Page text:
On the morning of August 6, 1945, a B-29 dropped an atomic bomb over the center of Hiroshima, killing at least 70,000 civilians instantly and perhaps 50,000 more in the days and months to follow, the vast majority women and children. Three days later, the U.S. exploded another atomic bomb over Nagasaki, slightly off target, killing 40,000 immediately and dooming tens of thousands of others. Within days, Japan had surrendered, and the U.S. readied plans for occupying the defeated country—and documenting the first atomic catastrophe.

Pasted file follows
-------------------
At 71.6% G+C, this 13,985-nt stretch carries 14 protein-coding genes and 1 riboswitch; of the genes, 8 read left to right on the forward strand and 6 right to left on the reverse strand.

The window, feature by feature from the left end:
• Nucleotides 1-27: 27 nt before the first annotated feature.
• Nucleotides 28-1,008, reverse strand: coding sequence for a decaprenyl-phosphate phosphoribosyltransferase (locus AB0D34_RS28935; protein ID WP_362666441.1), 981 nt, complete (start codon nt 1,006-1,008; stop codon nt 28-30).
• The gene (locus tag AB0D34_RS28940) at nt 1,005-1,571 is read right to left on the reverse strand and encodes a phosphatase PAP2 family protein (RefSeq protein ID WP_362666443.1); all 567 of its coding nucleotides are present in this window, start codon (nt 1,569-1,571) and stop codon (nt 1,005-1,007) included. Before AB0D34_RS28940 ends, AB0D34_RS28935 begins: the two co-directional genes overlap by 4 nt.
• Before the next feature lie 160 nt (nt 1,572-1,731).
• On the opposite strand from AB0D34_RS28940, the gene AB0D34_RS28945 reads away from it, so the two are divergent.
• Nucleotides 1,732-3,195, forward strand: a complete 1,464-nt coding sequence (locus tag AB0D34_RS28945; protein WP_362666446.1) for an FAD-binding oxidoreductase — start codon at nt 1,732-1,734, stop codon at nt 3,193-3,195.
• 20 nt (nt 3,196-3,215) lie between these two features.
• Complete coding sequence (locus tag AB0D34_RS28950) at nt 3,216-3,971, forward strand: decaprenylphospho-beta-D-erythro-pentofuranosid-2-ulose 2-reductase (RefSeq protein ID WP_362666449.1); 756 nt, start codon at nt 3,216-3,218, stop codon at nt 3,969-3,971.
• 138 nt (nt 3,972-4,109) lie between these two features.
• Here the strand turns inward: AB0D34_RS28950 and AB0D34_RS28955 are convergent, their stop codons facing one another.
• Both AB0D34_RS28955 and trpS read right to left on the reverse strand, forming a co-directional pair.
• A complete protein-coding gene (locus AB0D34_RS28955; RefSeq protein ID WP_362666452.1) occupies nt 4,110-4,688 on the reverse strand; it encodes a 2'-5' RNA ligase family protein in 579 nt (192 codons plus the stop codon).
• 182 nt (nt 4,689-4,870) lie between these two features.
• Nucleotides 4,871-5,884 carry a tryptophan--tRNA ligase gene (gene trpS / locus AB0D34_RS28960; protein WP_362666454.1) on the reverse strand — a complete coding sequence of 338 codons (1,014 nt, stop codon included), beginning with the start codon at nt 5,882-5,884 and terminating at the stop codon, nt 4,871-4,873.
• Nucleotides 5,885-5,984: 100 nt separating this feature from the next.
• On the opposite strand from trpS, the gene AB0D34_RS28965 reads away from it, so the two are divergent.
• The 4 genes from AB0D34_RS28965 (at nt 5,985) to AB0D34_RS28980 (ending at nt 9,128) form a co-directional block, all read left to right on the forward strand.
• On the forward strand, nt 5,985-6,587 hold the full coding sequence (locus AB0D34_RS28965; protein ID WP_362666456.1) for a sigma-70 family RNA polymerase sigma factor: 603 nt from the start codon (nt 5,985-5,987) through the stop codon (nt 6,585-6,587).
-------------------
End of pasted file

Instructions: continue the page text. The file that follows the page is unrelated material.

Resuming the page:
The American public knew little about conditions there beyond Japanese assertions that a mysterious affliction was attacking many of the survivors, claims that most Americans took to be propaganda. Newspaper photographs of victims were non-existent or censored. Life Magazine would later observe that for years “the world…knew only the physical facts of atomic destruction.” Many were still dying horribly from the new ‘A-Bomb disease’—that is, the effects of radiation–or burns from the original blast. Tens of thousands of American troops occupied the two cities. Few were urged to take precautions.